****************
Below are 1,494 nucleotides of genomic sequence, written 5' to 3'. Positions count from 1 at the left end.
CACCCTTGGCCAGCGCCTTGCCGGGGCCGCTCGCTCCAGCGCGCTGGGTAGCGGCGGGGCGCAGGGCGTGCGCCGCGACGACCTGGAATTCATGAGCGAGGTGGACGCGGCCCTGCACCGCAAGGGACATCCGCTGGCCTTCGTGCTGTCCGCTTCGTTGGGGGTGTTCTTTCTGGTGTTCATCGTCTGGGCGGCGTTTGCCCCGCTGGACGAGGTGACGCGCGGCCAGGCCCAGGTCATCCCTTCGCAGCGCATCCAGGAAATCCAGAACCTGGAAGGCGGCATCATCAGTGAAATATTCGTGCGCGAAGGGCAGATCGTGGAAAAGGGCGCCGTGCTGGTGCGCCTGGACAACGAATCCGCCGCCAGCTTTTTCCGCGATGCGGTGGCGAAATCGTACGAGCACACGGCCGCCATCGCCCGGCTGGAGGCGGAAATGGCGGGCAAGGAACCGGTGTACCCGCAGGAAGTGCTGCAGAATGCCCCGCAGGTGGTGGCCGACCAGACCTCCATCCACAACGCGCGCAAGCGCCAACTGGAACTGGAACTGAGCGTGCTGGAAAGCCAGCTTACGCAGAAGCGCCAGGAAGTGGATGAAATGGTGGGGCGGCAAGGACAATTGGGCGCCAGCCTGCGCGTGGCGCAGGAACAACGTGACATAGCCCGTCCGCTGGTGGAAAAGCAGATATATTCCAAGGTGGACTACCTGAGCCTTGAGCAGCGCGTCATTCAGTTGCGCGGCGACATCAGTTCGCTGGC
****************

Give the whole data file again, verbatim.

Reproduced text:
Below are 1,494 nucleotides of genomic sequence, written 5' to 3'. Positions count from 1 at the left end.
CACCCTTGGCCAGCGCCTTGCCGGGGCCGCTCGCTCCAGCGCGCTGGGTAGCGGCGGGGCGCAGGGCGTGCGCCGCGACGACCTGGAATTCATGAGCGAGGTGGACGCGGCCCTGCACCGCAAGGGACATCCGCTGGCCTTCGTGCTGTCCGCTTCGTTGGGGGTGTTCTTTCTGGTGTTCATCGTCTGGGCGGCGTTTGCCCCGCTGGACGAGGTGACGCGCGGCCAGGCCCAGGTCATCCCTTCGCAGCGCATCCAGGAAATCCAGAACCTGGAAGGCGGCATCATCAGTGAAATATTCGTGCGCGAAGGGCAGATCGTGGAAAAGGGCGCCGTGCTGGTGCGCCTGGACAACGAATCCGCCGCCAGCTTTTTCCGCGATGCGGTGGCGAAATCGTACGAGCACACGGCCGCCATCGCCCGGCTGGAGGCGGAAATGGCGGGCAAGGAACCGGTGTACCCGCAGGAAGTGCTGCAGAATGCCCCGCAGGTGGTGGCCGACCAGACCTCCATCCACAACGCGCGCAAGCGCCAACTGGAACTGGAACTGAGCGTGCTGGAAAGCCAGCTTACGCAGAAGCGCCAGGAAGTGGATGAAATGGTGGGGCGGCAAGGACAATTGGGCGCCAGCCTGCGCGTGGCGCAGGAACAACGTGACATAGCCCGTCCGCTGGTGGAAAAGCAGATATATTCCAAGGTGGACTACCTGAGCCTTGAGCAGCGCGTCATTCAGTTGCGCGGCGACATCAGTTCGCTGGC